Can a shower save the president in November?

By Scott Waldman | 08/13/2020 06:54 AM EDT

President Trump autographs a washing machine during a tour of a Whirlpool factory in Ohio.

President Trump autographs a washing machine during a tour of a Whirlpool factory in Ohio. Shealah Craighead/The White House/Flickr

President Trump’s outreach to suburban voters in recent weeks has included warnings about low-income housing, the Green New Deal and efforts to defund the police.

Now add showers to the list, say political observers.

They said they see a political motive in the Trump administration’s recent effort to roll back water efficiency standards for showerheads.


The new proposal, announced Tuesday, comes a few months after Trump first tried to turn household items into a campaign issue.

Before the coronavirus pandemic took hold, Trump often would complain at his political rallies about weak-flowing showers that didn’t properly clean his "beautiful hair" or modern toilets that needed to be flushed 10 times.

And, on at least one occasion, female voters were his intended audience.

"Remember the dishwasher? You’d press it, boom! There’d be like an explosion," Trump said at a Michigan rally in December. "Now, you press it 12 times. Women tell me … you know, they give you four drops of water."

That approach aligns with other appeals Trump has made recently to women, notably suburban women.

But critics say his strategy, which carries strong undercurrents of racism and misogyny, has the potential to backfire.

"The ‘suburban housewife’ will be voting for me," Trump wrote yesterday on Twitter. "They want safety & are thrilled that I ended the long running program where low income housing would invade their neighborhood."

"Do you think Suburban Women want to Defund the Police? I don’t think so," wrote Trump in a different Twitter post in June.

Trump’s appeals come amid signs that he is badly losing the vote of suburban women — a demographic he likely will need for reelection.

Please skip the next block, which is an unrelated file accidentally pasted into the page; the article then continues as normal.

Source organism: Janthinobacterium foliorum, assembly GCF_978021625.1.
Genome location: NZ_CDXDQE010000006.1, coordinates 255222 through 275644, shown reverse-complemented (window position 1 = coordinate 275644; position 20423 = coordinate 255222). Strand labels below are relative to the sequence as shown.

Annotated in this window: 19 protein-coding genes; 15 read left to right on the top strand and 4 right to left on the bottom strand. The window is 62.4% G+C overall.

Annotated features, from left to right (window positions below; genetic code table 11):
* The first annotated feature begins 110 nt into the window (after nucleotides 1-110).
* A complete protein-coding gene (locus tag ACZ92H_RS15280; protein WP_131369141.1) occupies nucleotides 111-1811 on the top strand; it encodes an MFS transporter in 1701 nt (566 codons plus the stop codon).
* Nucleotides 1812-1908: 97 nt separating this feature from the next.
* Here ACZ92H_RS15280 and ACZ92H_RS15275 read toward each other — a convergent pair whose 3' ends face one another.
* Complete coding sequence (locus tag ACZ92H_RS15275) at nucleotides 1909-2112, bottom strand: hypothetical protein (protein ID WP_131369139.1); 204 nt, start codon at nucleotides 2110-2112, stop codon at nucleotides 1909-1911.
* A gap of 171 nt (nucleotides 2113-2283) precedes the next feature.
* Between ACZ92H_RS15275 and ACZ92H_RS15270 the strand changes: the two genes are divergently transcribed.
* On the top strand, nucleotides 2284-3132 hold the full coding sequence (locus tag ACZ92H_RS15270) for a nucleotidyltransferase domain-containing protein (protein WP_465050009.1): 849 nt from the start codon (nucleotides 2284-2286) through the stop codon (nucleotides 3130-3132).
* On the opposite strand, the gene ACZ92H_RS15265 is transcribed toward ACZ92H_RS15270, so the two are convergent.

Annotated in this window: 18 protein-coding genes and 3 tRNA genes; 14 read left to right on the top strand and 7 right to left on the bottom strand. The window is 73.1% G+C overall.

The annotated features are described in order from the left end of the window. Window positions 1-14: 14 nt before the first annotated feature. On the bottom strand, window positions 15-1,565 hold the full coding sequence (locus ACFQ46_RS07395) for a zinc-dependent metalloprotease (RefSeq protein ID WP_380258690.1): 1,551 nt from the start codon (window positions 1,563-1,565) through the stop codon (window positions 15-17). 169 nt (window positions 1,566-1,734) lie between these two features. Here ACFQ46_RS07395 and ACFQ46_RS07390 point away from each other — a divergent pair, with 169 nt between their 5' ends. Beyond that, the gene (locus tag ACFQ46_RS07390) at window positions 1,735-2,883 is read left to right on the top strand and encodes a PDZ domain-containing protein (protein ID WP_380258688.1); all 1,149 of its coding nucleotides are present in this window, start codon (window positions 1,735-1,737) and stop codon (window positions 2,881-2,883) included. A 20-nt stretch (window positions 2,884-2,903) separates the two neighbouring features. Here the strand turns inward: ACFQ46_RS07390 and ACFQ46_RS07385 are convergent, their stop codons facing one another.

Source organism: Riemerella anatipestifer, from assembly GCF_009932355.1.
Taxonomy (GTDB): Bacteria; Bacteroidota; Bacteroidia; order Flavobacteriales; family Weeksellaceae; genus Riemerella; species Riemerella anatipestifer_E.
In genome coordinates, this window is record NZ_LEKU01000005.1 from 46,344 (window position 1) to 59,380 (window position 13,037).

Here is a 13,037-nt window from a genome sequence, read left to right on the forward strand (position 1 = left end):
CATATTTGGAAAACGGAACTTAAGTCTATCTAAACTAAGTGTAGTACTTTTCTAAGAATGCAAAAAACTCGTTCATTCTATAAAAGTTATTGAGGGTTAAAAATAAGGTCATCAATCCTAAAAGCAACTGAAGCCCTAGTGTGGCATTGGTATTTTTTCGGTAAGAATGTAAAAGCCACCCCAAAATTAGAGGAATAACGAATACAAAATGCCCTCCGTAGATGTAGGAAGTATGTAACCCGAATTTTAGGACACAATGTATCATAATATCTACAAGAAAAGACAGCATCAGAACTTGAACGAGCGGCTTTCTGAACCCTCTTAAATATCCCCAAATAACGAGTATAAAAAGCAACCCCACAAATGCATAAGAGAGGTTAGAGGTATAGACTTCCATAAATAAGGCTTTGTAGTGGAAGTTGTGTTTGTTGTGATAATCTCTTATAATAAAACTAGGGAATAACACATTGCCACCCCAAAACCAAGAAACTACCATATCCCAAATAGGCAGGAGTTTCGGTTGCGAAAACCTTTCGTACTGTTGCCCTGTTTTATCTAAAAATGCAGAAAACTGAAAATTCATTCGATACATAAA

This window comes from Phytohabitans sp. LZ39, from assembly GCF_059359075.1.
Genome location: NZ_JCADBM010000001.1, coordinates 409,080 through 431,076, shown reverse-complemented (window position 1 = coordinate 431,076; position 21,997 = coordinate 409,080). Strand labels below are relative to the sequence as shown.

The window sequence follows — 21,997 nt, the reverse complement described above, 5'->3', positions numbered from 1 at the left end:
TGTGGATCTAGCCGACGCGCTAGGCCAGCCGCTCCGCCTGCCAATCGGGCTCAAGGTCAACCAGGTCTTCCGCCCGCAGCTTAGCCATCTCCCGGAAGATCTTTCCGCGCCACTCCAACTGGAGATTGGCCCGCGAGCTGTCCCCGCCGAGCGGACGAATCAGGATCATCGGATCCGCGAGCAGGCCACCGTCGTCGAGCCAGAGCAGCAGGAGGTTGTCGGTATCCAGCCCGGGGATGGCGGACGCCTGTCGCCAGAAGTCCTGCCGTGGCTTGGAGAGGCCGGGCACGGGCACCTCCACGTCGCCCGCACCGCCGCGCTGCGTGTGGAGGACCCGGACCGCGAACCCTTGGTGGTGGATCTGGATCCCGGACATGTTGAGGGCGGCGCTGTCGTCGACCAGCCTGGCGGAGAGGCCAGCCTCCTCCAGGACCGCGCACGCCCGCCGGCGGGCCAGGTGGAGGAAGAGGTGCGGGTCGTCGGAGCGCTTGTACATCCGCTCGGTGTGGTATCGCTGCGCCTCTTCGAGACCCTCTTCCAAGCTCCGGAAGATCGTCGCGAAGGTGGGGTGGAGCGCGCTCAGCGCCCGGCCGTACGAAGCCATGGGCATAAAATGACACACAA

An NPR/"PBS NewsHour"/Marist poll from June found that 66% of suburban women disapproved of Trump, including 58% who "strongly disapprove."

One climate activist said Trump’s efforts to turn appliances into a campaign issue wouldn’t help with this crowd either.

Instead, women — including Republican-leaning women — could interpret his actions as evidence he has no plan to address climate change, said Lauren French, a spokeswoman for Climate Power 2020, which is working to elect climate advocates in races across the country.

"When you start talking about energy ambition, toilets, showers, washing machines, it just brings more attention to the fact that Trump is completely abdicating his responsibility to care for our country’s future, our children’s future when it comes to the climate crisis," she said. "He’s actively making the crisis worse."

Jeffrey Tucker, editorial director at the American Institute for Economic Research, a libertarian think tank, took a different approach.

He said the fact that Trump is talking about faucets and showers again is a sign that Trump is trying to remind voters of the time before COVID-19, when the economy was booming and people had the luxury of fretting about showers and dishwashers.

"It’s an important issue for everybody," he said. "The home is where you live, and you really want things to work, you want your clothes to get clean, your dishes to not have spots, for the toilets to not be embarrassing, and you want to have a satisfying shower in the morning."